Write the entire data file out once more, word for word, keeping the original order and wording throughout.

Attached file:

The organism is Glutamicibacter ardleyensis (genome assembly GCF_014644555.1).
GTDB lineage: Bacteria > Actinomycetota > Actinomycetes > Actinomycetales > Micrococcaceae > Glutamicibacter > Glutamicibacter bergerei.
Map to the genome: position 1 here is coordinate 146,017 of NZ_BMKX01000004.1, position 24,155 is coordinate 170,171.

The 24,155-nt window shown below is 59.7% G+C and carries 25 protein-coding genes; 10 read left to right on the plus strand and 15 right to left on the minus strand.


The organism is Glutamicibacter ardleyensis (genome assembly GCF_014644555.1).
GTDB lineage: Bacteria > Actinomycetota > Actinomycetes > Actinomycetales > Micrococcaceae > Glutamicibacter > Glutamicibacter bergerei.
Map to the genome: position 1 here is coordinate 146,017 of NZ_BMKX01000004.1, position 24,155 is coordinate 170,171.

The 24,155-nt window shown below is 59.7% G+C and carries 25 protein-coding genes; 10 read left to right on the plus strand and 15 right to left on the minus strand.